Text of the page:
Walnut Lentil Pate
April 4, 2010

Walnut Lentil Pate | The Full Helping

Savory dips and spreads are one of my favorite snacks, but like a lot of us, I tend to fall into the trap of reaching for hummus again, and again, and again. That’s why I’m so glad to be sharing this vegan walnut lentil pate. It’s creamy, savory, and packed with umami.

The pate was inspired by a signature appetizer at Angelica Kitchen, an iconic vegan restaurant in New York City that is (sadly) closed. Angelica was memorable for many reasons—the wholesome, simple bowls, the giant bowls of noodle soup, the macrobiotic-inspired desserts, always served with a dollop of tofu whip. But when I sat down to eat there, I was always excited to dig into the many dips on the menu. The walnut lentil pate, served with endive leaves and crudités, was my favorite, and I near always placed an order for it.

How to Make Walnut Lentil Pate

Making walnut lentil pate is similar to making hummus or another bean dip. A food processor does the heavy lifting, breaking down the cooked lentils and walnuts and whipping them into a creamy, spreadable dip. A high-speed blender (like a Vitamix) will also work for the recipe, though I find that a food processor allows you to combine the ingredients without having to add a lot of liquid or get frantic with a tamp attachment.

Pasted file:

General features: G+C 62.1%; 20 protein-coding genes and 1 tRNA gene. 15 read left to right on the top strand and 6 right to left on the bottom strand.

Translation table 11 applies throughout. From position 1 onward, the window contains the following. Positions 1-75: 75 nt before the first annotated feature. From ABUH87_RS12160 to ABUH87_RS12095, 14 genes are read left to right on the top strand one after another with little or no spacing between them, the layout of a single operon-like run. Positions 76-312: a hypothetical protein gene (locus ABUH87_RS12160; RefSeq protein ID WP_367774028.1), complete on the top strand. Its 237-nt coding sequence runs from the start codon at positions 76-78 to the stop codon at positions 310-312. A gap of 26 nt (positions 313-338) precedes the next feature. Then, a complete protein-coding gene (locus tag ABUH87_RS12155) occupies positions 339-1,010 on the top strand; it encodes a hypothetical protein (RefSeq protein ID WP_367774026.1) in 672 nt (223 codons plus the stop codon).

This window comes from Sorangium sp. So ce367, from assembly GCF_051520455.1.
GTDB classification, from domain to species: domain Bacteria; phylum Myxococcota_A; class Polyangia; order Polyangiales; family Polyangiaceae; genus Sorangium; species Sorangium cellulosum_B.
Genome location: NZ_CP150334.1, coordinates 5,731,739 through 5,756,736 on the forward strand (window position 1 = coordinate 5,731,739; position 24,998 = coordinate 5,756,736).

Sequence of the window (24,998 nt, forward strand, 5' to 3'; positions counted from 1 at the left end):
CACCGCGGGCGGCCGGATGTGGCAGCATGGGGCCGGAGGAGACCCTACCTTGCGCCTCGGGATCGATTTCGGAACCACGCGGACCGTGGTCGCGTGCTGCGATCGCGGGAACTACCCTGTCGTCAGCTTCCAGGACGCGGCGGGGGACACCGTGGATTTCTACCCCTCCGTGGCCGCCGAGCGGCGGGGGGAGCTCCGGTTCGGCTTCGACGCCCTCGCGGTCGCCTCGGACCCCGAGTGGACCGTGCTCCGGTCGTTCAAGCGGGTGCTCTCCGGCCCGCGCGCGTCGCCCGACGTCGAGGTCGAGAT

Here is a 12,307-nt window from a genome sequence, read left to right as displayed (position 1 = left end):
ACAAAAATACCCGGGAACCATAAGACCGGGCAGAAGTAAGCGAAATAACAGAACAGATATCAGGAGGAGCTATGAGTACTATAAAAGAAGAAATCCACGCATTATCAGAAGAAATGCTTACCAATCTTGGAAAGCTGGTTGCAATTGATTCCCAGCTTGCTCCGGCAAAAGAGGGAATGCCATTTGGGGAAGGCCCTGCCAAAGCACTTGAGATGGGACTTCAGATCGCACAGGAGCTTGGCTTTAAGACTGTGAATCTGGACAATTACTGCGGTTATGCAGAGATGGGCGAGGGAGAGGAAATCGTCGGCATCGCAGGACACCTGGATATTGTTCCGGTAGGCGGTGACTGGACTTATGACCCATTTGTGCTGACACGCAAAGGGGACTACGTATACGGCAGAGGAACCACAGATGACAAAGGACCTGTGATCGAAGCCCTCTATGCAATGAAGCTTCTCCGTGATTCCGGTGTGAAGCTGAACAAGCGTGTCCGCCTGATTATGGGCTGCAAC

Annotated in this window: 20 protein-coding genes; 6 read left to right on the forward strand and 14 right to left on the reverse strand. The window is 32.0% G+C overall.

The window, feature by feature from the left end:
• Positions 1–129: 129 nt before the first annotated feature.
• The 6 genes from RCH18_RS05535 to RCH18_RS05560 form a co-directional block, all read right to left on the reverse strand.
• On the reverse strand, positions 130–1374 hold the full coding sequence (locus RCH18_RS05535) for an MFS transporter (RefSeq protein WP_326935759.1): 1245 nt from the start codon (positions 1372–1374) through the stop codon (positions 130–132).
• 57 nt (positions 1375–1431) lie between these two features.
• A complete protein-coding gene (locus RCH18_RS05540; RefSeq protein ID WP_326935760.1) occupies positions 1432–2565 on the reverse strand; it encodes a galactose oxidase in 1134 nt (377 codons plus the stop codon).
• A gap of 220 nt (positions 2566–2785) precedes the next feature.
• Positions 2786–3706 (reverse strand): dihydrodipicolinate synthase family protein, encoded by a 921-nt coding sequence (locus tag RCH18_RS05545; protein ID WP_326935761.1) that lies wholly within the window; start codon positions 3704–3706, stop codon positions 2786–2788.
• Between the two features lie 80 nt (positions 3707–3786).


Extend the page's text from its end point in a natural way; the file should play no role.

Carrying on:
I cook lentils before making the dip, and those instructions are included in the recipe. But you can certainly use a 14.5-ounce can of lentils instead, which is about 1 1/2 cups cooked.

Walnut Lentil Pate Ingredients

I’ve used both toasted and raw walnuts in the recipe. Toasting the walnuts adds a little extra depth of flavor, but it’s definitely not necessary. As for the lentils, any type of lentil is really OK here. I usually use green, brown, or pardina lentils, but I’ve used both beluga and red lentils in a pinch. The texture and flavor is the same!

I keep the seasonings relatively simple here: miso for umami and depth, garlic, lemon and cider vinegar for brightness and acid. Thyme is my favorite herb, but you could certainly add chives, parsley, or another herb that you love.

Walnut Lentil Pate | The Full Helping

Walnut Lentil Pate | The Full Helping

Walnut Lentil Pate

Author - Gena Hamshaw
Prep Time: 5 minutes
Cook Time: 25 minutes
Total Time: 30 minutes
Yields: 2 cups

Ingredients

  • 3/4 cup dry brown or green lentils (or 1 14.5-ounce can lentils, drained)
  • 3/4 cup raw walnuts
  • 2 teaspoons olive oil (substitute 2 tablespoons vegetable broth)
  • 2 shallots, chopped
  • 2 cloves garlic, chopped
  • 2 teaspoons fresh thyme leaves (or 1 teaspoon dried thyme or rosemary)
  • 1 tablespoon apple cider vinegar
  • 2 teaspoons freshly squeezed lemon juice
  • 1/2 teaspoon salt
  • 1 tablespoon white miso (optional, but if you omit, add an extra 1/4 teaspoon salt)
  • 1/4 teaspoon Freshly ground black pepper

Instructions

  • Place the lentils in a medium sized sauce pan. Fill the pan with enough water to submerge the lentils by a few inches. Bring the water to a boil and reduce to a simmer. Simmer for 20-25, or until the lentils are tender but not watery or mushy (I always do a first check at the 18-minute mark). Drain the lentils and set them aside.